Senator Aden Ridgeway is looking forward to reinventing himself in life after Federal Parliament.
Senator Aden Ridgeway is looking forward to reinventing himself in life after Federal Parliament.

There?s life after politics


SENATOR Aden Ridgeway is only the second Aboriginal voice in Federal Parliament in the 200 years since white settlement of this country.

Although he lost his seat in the Senate following the October Federal election, he has not lost his desire to have his voice heard.

"I was somewhat surprised with the result, as I had hoped to serve at least two terms in the Parliament," Sen. Ridgeway said.

"I am not, however, disappointed with the result, it just means I have to reinvent myself outside public office."

Sen. Ridgeway was in Coffs Harbour this week and took time out to talk to the Coffs Coast Advocate about life before, during and after his term in the Senate, which finishes in July 2005.

Aden on the Democrats:

"I have been a member of the Democrats for 14 years.

"We have gone through a particularly turbulent time but the party will still be around for some years yet.

"People don't know what they have voted for, when they realise then they will change their minds."

Aden on his time in Parliament:

"I think I have made small gains in getting the wider community to look at issues such as health for indigenous Australians.

"We can't feel proud in this country when fellow Australians are dying earlier that people in Nepal, Bangladesh or Vietnam.

"We need to provide more resources for access to health services and also change the opportunities for Aboriginal people, otherwise we don't break the cycle.

"This current leadership is severely lacking in showing leadership on indigenous issues ? this is dere- liction by neglect."

Aden on the new National Indigenous Council:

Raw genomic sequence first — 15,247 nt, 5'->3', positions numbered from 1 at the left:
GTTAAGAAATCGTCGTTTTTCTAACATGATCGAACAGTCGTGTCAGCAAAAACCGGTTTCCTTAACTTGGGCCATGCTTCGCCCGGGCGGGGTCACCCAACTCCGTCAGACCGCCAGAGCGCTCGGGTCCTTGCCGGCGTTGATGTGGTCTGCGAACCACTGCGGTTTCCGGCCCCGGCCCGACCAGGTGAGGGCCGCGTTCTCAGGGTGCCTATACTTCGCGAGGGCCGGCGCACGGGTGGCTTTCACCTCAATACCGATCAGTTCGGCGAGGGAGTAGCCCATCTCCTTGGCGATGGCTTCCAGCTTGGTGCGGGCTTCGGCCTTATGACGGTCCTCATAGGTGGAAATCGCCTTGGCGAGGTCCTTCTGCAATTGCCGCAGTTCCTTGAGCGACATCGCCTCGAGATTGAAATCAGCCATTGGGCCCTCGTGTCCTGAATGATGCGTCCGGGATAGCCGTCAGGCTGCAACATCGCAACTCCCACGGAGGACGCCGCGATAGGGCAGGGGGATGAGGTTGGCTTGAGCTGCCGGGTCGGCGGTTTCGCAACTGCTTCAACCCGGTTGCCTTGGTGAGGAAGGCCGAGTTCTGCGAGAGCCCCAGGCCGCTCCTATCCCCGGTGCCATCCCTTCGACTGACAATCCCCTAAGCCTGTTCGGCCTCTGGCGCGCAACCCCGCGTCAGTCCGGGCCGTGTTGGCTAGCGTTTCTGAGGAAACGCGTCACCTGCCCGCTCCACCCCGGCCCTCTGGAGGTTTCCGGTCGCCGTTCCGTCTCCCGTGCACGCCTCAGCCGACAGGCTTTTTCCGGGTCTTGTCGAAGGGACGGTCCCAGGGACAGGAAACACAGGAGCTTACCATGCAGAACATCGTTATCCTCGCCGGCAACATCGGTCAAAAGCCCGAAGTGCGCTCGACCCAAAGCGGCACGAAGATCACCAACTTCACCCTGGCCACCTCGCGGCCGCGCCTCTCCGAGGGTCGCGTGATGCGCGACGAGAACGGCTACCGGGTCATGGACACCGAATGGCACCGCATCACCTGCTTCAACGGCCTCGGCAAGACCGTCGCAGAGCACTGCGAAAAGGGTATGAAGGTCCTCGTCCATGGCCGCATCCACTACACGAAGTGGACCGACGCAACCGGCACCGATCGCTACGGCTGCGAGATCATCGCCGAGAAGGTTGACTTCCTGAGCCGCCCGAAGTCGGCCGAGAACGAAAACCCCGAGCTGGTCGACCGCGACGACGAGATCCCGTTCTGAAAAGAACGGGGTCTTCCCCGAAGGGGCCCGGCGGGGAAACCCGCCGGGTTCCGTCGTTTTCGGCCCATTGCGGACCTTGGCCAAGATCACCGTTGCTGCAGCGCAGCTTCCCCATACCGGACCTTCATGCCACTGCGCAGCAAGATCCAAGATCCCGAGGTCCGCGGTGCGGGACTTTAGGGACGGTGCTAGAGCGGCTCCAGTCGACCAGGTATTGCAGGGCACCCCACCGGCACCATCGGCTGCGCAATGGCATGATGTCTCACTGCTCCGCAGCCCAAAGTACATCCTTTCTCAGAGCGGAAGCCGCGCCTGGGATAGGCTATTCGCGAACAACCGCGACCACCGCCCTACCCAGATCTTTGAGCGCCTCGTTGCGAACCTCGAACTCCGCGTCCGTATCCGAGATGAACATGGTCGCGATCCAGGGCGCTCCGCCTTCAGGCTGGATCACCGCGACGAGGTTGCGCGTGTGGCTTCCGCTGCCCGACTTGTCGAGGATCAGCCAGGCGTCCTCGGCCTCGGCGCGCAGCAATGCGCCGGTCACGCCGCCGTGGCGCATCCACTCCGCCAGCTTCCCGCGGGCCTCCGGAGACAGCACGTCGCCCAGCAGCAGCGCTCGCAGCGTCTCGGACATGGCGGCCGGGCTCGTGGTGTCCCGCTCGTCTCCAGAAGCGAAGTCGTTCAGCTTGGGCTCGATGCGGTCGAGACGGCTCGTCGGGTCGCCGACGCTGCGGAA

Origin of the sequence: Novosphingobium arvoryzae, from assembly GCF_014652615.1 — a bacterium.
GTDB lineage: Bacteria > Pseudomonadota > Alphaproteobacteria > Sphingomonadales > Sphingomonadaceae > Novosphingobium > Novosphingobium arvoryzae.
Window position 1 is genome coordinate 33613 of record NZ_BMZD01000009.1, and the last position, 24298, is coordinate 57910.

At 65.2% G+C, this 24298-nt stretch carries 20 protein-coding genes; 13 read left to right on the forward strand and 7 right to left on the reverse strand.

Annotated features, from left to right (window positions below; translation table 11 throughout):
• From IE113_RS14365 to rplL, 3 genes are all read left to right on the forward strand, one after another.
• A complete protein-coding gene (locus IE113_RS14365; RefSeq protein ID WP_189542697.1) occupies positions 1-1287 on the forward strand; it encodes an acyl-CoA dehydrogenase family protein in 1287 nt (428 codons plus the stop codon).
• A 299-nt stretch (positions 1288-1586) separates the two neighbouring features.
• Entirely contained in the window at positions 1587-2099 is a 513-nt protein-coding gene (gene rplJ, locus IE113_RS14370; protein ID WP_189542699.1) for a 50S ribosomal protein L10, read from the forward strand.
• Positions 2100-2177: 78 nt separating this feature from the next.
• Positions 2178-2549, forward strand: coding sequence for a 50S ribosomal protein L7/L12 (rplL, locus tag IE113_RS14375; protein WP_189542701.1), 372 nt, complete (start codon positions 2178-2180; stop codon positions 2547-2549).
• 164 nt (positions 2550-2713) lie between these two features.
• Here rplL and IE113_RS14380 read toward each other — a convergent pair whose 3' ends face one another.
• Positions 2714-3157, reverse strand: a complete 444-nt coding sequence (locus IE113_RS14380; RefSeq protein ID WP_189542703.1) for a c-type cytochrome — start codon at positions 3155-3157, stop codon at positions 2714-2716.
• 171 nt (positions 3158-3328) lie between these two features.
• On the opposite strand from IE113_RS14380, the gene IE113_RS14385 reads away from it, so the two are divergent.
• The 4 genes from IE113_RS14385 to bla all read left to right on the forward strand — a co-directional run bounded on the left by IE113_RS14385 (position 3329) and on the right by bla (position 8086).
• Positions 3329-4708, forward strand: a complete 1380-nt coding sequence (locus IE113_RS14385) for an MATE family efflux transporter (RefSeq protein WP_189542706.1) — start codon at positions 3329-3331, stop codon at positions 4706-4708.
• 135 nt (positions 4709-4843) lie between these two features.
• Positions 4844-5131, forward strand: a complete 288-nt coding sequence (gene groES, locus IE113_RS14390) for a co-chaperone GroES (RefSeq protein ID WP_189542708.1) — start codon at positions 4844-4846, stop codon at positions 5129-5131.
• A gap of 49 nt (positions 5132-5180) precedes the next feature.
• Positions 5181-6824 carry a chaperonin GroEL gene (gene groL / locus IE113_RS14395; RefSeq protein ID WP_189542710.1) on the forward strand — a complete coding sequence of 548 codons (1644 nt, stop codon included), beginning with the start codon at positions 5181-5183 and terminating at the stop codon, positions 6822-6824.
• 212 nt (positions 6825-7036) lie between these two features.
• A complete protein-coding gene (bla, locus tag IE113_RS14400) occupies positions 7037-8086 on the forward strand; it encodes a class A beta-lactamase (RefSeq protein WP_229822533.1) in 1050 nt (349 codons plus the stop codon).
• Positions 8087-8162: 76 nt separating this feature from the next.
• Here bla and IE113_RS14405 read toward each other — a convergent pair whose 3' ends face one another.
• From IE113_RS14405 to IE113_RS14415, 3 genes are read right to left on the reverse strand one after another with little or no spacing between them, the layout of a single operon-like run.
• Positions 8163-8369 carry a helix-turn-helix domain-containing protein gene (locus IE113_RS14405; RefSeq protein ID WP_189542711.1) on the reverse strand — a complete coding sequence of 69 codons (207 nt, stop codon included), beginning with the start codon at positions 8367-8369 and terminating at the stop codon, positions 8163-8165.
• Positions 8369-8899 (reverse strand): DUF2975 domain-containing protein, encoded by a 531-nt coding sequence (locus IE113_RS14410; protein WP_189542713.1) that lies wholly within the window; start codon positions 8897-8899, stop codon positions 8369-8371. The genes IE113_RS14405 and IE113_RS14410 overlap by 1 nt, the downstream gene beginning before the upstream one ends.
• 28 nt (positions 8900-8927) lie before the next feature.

"Even if I could have been offered a place, I would not have taken it up.

"While I have enormous respect for those who have been selected, it does raise the question of how effective the council will be in making serious decisions when it only meets four times a year."

Aden on the Federal Government's proposed mutual obligation agenda:

"I think this harks back to the bad old days of paternalism.

"It would seem that nothing has been learnt in all this time.

"The Government must be brave enough to intervene and try new things that will empower not disempower indigenous people.

"This is a simplistic solution, that comes off the coat-tails of the policy that removed children from communities.

"Christian benevolence was a failure in the past ? why would you return to that?"

Aden on his future ? corporate horizons:

"The corporate sector can provide leadership when it is not coming from other areas.

"It is vital that we start breaking down the glass ceiling that prevents indigenous people sitting on the boards of corporations.

"There are plenty of Aboriginal people in the public service but we need to be in the corporate sec- tor.

"I am looking at that ? but I am not focusing on one single thing.

"I think I need a diversified stage to give me the national profile to speak with moral authority on issues ? like Patrick Dodson and Noel Pearson."

Aden on his future ? cultural tourism:

"Indigenous communities have seriously under-performing economies.

"Cultural and eco tourism would be good ways to stimulate local economies as well as reviving the culture for the young.

"The jobs would have integrity and it is also a way to share the culture more broadly, which feeds into what shapes our national identity.

"The sacredness of our land is unique ? there's more to life here than Don Bradman."

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